The regulation relating to "collection procedures" provides that when a student defaults, an educational institution must report the defaulted account to a credit bureau and collect the account either by using the institution's own personnel or by engaging a collection firm for that purpose. If a collection firm is used, "the institution shall assess against the borrower all reasonable costs incurred by the institution with regard to [the] loan obligation." 34 C.F.R. Section 674.45(e)(1) (1989). If such collection efforts fail, the institution may resort to litigation. Official commentary on the regulation was published in the Federal Register on November 30, 1987. In his comments relating to "collection procedures," the Secretary discussed the use of collection firms and stated that any State law prohibiting recovery from the debtor of contingent fee charges made by collection firms is preempted. The determination of what constitutes "reasonable collection costs" under the statute, according to the commentary, has become a matter of Federal law, and the full amount of any negotiated contingent fee charged to an educational institution by a collection firm is deemed to be "reasonable," such fee being viewed both as necessary to collect the loan and as likely to have been established through procedures designed to assure competitive rates. See 52 Fed. Reg. 45553 (1987).
The regulation relating to "litigation procedures," in contrast with the one relating to "collection procedures," makes specific reference to attorney's fees. The regulation provides, in subsection (b), that if the educational institution should sue a borrower in default, it is to "assess against and attempt to recover from the borrower . . . [a]ll litigation costs, including attorney's fees, court costs and other related costs, to the extent permitted under applicable law[.]" 34 C.F.R. Section 674.46(b) (1989). According to the published commentary, the "regulations require the institutions to attempt to recover all collection costs, including attorney['s] fees, from the debtor, to the full extent permitted under applicable Federal and State law." 52 Fed. Reg. 45554 (1987) (emphasis supplied). The Secretary recognizes in his published comments that State law may prevent an educational institution from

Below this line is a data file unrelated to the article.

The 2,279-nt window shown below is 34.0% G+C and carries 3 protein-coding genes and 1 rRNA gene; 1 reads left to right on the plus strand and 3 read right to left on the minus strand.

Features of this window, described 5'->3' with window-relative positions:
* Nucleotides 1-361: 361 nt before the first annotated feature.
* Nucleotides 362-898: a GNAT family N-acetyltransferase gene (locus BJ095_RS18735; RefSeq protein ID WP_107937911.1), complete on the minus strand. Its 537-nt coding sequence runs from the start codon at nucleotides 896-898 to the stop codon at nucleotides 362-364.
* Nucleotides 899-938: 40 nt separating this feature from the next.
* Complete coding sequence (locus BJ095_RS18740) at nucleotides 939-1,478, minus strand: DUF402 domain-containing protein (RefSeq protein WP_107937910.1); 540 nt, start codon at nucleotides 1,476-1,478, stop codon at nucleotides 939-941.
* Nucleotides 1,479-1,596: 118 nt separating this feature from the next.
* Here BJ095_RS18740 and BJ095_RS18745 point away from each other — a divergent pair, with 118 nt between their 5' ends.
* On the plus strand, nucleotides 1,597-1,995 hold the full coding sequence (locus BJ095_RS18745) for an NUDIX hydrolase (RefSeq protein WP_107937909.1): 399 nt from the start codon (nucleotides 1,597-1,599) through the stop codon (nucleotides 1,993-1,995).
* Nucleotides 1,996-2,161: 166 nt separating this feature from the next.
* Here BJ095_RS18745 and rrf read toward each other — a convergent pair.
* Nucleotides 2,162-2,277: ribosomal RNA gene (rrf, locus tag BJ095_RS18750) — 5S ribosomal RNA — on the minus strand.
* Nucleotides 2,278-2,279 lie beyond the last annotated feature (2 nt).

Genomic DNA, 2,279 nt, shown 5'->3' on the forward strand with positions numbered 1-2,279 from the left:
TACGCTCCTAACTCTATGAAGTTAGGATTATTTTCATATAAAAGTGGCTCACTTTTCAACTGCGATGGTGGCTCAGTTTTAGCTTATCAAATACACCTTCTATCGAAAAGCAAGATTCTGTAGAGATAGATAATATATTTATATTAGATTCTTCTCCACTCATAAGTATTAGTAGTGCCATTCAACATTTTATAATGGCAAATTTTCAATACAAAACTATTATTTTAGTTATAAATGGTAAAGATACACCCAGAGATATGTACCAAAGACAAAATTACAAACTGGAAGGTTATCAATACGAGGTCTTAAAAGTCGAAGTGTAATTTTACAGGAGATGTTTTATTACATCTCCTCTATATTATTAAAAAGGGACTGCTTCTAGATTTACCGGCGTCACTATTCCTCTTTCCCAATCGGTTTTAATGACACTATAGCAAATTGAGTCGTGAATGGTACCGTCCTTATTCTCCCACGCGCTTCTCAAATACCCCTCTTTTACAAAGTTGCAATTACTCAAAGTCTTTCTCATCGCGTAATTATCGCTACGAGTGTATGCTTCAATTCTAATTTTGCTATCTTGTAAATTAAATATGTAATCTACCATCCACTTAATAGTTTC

recovering the full cost of litigation. Nevertheless, litigation is encouraged to deter students who might otherwise default, and the institutions are permitted to charge the Federal student loan fund for unrecouped attorney's fees, so long as they do not exceed fifty percent of the amount due from the student. Id. at 45554.
Reading the regulation relating to "collection procedures" together with the regulation relating to "litigation procedures," we conclude that the former pertains to collection efforts leading up to litigation, while the latter takes over at the point when litigation begins. As the Appellate Division noted in its decision, the distinction between "collection costs" and "attorney's fees," as those terms are used in the regulations, was pointed out by the Secretary in a section entitled "Public Comments and Departmental Responses," also appearing in the November 30, 1987, Federal Register, 52 Fed. Reg. 45566 (1987).
The statute and the regulations preempt State law with regard to the cost of using collection firms to recover defaulted Perkins student loans. However, in neither the statute nor the regulations is there any clear indication of an intent to preempt State law regarding the authority of a court to determine what is a reasonable attorney's fee for attempting to enforce the terms of a note. To the contrary, in the only direct reference to the issue, the Secretary referred specifically to State law and to his understanding that State law may prevent an institution from recovering all of its attorney's fees. Moreover, the reference to a fifty percent maximum fee, relied upon by Tufts, relates to the amount an educational institution may charge the Federal student loan fund and not the amount that may be assessed against the borrower.
[Note 1] The appellant's failure to reproduce the relevant statutes and regulations, in violation of Mass.R.A.P. 16(f), 365 Mass. 862 (1974), "imposed a needless burden on the court." O'Dea v. Commissioner of Pub. Welfare, 14 Mass. App. Ct. 146 , 147 n.2 (1982).